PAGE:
The Powwow

by James McGirk

My wife and I moved to the capital of Cherokee Nation, a small city in Northeast Oklahoma called Tahlequah, a few months ago. Tahlequah, as the would-have-been capital of a proposed all-Indian state, Sequoyah, is arguably the center of indigenous culture in the United States, or at least it has a plausible claim to be. Last Saturday, the local college, Northeastern State University, hosted a powwow as part of their annual symposium on the American Indian. A powwow is a tribal gathering. Having never seen one before we decided to watch. We saw Native American traditional rites mixed with, for lack of better way to describe them, that unique American civic culture of card tables and paper cups. If anyone reading this knows what’s going on in any of the following pictures, I’d be delighted to hear it.

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A picture of the Cherokee National Color Guard: they marched behind the American flag, followed by the orange colors of the Cherokee Nation of Oklahoma, and the black POW/MIA flag (which commemorates American prisoners-of-war and missing in action). Two of the flag bearers wore swords. The Guard wore red and black, with tribal insignia and American military patches sewn on them. At times the company was lead by an elderly man carrying what a cursory Googling reveals is the tribe’s “eagle head staff.”

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There was a drum circle in the middle of the dancing area. During the ceremony the area around the drummers is consecrated. Occasionally, at the end of song, there were “giveaways,” and people would sprinkle bills at the drummers feet. The spectators’ seats were arranged in two wings, one on either side of it so we faced the dancers, instead of the small stage where the master of ceremonies stood. Throughout the dance the drummers kept up a relentless beat. I believe the first dance we saw was a Gourd Dance, because they called on the crowd and invited any and all veterans to join them. The women danced on the periphery while the men danced inside.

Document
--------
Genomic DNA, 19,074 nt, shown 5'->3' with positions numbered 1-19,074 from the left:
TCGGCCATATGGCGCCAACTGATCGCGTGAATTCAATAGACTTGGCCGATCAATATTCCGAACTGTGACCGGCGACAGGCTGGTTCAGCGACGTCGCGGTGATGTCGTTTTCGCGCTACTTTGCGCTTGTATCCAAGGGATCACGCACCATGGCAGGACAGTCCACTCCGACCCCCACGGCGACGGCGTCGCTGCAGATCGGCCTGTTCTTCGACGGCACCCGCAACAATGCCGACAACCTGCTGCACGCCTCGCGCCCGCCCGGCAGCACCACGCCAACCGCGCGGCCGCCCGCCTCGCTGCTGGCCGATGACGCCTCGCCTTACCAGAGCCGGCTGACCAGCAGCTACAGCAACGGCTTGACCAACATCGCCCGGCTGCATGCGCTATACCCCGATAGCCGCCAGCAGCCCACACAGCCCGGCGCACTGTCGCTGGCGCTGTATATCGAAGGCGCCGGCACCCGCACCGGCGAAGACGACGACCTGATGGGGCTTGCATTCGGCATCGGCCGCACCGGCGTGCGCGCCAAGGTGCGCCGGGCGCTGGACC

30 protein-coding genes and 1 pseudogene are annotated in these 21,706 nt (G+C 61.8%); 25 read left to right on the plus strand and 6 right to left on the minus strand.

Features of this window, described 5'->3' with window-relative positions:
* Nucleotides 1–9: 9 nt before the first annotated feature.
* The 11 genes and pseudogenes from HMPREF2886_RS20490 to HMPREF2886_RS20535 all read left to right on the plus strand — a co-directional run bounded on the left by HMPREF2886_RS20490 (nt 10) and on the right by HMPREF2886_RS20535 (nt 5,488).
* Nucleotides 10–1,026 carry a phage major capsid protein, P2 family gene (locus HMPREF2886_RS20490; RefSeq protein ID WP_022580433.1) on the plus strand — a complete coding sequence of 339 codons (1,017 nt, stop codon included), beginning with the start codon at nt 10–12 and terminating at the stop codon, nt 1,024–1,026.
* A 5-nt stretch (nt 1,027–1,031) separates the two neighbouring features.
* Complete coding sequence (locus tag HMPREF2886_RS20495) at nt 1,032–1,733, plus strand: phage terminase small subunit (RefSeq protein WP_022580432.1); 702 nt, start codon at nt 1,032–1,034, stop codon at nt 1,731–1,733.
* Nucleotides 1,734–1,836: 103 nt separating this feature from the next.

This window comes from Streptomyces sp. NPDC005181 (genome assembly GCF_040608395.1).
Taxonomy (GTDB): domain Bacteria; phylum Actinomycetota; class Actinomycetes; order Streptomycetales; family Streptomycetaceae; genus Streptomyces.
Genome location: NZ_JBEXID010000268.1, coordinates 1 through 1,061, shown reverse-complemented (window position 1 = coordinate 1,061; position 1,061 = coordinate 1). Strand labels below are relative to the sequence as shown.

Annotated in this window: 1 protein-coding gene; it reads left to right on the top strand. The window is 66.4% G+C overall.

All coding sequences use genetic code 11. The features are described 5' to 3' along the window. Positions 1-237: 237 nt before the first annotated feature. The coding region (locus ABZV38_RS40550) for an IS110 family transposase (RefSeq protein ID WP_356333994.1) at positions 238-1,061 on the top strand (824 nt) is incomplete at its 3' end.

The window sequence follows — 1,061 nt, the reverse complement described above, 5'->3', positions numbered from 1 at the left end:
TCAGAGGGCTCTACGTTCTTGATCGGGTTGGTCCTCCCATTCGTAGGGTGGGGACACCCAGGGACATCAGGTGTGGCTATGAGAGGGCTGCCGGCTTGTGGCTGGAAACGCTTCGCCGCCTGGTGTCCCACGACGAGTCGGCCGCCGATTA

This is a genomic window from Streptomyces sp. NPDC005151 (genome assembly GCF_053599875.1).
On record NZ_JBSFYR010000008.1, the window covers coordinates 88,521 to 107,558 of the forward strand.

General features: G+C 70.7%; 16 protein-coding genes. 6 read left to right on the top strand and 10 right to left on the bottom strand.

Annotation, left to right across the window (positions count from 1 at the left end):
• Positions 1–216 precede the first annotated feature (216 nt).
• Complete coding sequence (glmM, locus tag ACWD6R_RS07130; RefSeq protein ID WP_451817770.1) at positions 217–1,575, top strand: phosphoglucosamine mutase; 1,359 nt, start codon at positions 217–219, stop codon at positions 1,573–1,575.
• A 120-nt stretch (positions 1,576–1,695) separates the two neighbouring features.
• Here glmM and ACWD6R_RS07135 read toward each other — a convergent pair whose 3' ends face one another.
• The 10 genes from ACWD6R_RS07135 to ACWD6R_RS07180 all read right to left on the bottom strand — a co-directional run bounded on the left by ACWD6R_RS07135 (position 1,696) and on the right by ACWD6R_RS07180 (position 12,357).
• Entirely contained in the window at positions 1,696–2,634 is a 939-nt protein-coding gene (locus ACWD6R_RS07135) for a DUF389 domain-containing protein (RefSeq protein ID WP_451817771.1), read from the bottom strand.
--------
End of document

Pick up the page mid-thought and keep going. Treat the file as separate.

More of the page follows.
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Many of the dancers weren’t Cherokee, but came from other tribes in Oklahoma or even further away. The Head Man Dancer was from the Ho-Chunk Nation, while the Head Lady Dancer was Otoe/Osage/Pawnee/Sac & Fox. Following the “grand entry” came five hours of intertribal dancing. Prizes were awarded in different categories: princesses, young participants who wore crowns and represented a category of tribal life (it was a similar to a pageant, a few of the younger ones wore satin sashes); mens’ fancy, straight, traditional and grass dancing; and womens’ fancy shawl, jingle dress, cloth and buckskin dancing. We didn't stay to the end.

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We left after an hour of dancing, before the winners were announced, with the sound of drums ringing in our ears.

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